How Do You Train for a 50 Mile Mountain Bike Ride?

Thinking about doing a long charity ride or even a mountain bike race? Well, there’s a good chance that if you only ride a couple times a week less than 4 hours each ride, you’re going to need some consistent training for 12-16 weeks before your big ride. While there are many opinions about how to train, and they’ll vary greatly depending upon who you talk to (pro and amateurs alike), the key is simply to have a plan.

A popular charity ride coming up in late April, the 50 Mile Ride for Project Rwanda, has 25 mile and 50 mile options. If all you’ve done for years is rides around 20 miles, then the 25 mile option should be no problem for you. But what about the 50? Trust me, there’s a big difference between 25 miles and 50 miles on a mountain bike and it all comes down to time in the saddle.

A great training guide you may want to check out is “The Mountain Biker’s Training Bible” by Joe Friel. Buy it, read it, and make a commitment to train not just as a weekend warrior, but as a competitor. Nutrition and hydration are key elements to surviving an endurance ride so you’ll want to do your experimentation with food and various drinks well before ride day. Once you find a combination that will keep you fueled and hydrated for a continuous 6-8 hour ride, you’ll be ready for a 50 miler.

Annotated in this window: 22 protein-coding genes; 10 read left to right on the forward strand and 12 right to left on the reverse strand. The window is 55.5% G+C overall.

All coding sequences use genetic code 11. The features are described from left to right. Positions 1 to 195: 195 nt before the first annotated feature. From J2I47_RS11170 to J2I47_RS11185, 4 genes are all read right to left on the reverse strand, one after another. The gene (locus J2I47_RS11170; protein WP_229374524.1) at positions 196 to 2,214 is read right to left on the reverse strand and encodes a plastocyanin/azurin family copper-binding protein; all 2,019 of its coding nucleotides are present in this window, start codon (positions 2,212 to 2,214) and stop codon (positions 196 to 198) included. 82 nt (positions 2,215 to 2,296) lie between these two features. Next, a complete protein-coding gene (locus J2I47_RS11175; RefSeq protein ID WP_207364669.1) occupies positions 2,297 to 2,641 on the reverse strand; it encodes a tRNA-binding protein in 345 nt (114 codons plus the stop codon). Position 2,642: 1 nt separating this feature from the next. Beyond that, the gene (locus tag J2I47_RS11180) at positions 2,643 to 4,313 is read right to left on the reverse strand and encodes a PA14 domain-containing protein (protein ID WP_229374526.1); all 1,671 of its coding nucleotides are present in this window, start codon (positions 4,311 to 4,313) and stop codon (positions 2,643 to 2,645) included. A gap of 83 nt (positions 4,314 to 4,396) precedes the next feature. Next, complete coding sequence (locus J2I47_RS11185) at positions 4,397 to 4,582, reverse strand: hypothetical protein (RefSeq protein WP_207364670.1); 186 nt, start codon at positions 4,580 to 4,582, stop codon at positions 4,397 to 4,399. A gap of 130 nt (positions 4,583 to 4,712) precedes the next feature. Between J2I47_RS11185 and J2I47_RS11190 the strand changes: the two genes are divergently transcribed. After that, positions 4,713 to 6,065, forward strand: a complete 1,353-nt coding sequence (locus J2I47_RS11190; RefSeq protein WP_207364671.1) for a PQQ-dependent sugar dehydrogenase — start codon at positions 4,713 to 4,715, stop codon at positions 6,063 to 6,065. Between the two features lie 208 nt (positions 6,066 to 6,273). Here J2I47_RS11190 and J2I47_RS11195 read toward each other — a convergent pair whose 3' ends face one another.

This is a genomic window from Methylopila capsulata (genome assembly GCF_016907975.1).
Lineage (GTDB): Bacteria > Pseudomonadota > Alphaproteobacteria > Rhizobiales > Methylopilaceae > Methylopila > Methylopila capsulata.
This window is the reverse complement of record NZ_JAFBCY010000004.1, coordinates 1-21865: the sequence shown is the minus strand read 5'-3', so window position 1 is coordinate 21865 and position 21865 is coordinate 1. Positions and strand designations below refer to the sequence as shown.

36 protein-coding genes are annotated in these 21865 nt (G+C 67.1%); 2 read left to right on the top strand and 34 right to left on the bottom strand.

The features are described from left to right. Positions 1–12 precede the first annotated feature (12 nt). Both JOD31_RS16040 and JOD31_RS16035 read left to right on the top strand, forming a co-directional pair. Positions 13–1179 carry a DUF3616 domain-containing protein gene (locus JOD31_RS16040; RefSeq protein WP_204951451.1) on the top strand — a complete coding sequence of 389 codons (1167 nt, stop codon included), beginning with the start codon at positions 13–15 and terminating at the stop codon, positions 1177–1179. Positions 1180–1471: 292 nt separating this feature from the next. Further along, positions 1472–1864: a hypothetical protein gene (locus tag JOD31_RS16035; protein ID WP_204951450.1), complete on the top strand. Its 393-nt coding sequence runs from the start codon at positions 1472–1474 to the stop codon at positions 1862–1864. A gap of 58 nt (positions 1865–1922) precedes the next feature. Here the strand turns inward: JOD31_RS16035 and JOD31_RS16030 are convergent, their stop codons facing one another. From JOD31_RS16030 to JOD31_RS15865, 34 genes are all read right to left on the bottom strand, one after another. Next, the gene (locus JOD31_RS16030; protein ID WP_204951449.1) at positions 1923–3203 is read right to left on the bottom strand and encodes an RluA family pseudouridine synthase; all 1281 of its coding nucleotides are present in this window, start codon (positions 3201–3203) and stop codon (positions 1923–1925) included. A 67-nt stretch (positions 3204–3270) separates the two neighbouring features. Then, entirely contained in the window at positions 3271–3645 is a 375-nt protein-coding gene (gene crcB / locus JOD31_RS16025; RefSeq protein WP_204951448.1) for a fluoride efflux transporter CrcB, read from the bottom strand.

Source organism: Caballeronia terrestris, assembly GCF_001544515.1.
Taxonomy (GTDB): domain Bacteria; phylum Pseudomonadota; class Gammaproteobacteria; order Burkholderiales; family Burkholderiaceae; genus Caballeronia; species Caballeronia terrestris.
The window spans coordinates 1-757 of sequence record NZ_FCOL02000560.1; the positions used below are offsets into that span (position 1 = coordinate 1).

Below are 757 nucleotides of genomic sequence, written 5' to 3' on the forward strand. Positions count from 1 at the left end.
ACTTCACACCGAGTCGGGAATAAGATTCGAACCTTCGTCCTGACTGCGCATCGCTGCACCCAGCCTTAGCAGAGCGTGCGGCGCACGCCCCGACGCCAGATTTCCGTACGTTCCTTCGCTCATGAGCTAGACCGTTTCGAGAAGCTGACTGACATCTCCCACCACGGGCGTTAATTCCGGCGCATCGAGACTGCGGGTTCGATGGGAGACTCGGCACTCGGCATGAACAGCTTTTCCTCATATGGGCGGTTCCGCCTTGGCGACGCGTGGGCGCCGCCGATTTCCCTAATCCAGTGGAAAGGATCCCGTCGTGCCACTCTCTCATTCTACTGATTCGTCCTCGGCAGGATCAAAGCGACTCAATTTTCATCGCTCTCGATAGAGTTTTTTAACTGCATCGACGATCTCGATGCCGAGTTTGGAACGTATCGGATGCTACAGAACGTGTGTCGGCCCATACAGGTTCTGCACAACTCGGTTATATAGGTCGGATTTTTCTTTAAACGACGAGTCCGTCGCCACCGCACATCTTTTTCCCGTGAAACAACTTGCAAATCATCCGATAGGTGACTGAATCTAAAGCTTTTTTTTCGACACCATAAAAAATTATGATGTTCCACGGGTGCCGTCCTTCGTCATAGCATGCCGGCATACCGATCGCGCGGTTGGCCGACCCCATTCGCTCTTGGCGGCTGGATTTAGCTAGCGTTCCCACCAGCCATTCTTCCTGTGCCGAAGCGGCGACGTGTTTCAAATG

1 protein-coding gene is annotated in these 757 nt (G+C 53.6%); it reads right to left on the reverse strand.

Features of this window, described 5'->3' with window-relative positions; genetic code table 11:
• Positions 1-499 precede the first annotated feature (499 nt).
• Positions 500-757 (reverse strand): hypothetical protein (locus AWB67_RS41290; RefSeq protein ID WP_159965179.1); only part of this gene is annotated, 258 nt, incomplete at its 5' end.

mountain-bikers-training-bible

My Personal Experience…

I’ve found in the past that while it’s important to know the route you’ll be riding, it’s not so important (or advisable) to spend all of your training weeks on the same route. I do the 50 Mile Ride for Rwanda, for example in sections. I do the 25 mile route one weekend and I do the extended portion on another weekend. That way I’m familiar with any course changes while still not doing the entire 50 miler all at once. Over those weeks before the big ride, I ride everywhere BUT the Project Rwanda route and focus on increasing time and mileage by about 10% each week. I also cross train on the road bike. My plan may not be the best for everyone but I guarantee you’ll have more fun in the weeks leading up to the ride if you change up your ride routes every week.

Want to train with me? My training for the Project Rwanda Ride is going to begin with a 26 mile ride in the Angeles Forest this Sunday. Check out the details of the route here: http://app.strava.com/routes/127434. I’ll have a big ride like this on the calendar every weekend, so be sure to check out the 3F calendar and stop by our Facebook Group once in a while.

Remember: It’s the journey that counts, not the destination.

Mark Warrick
3F Bike Club
mark@3fbc.com
http://3fbc.com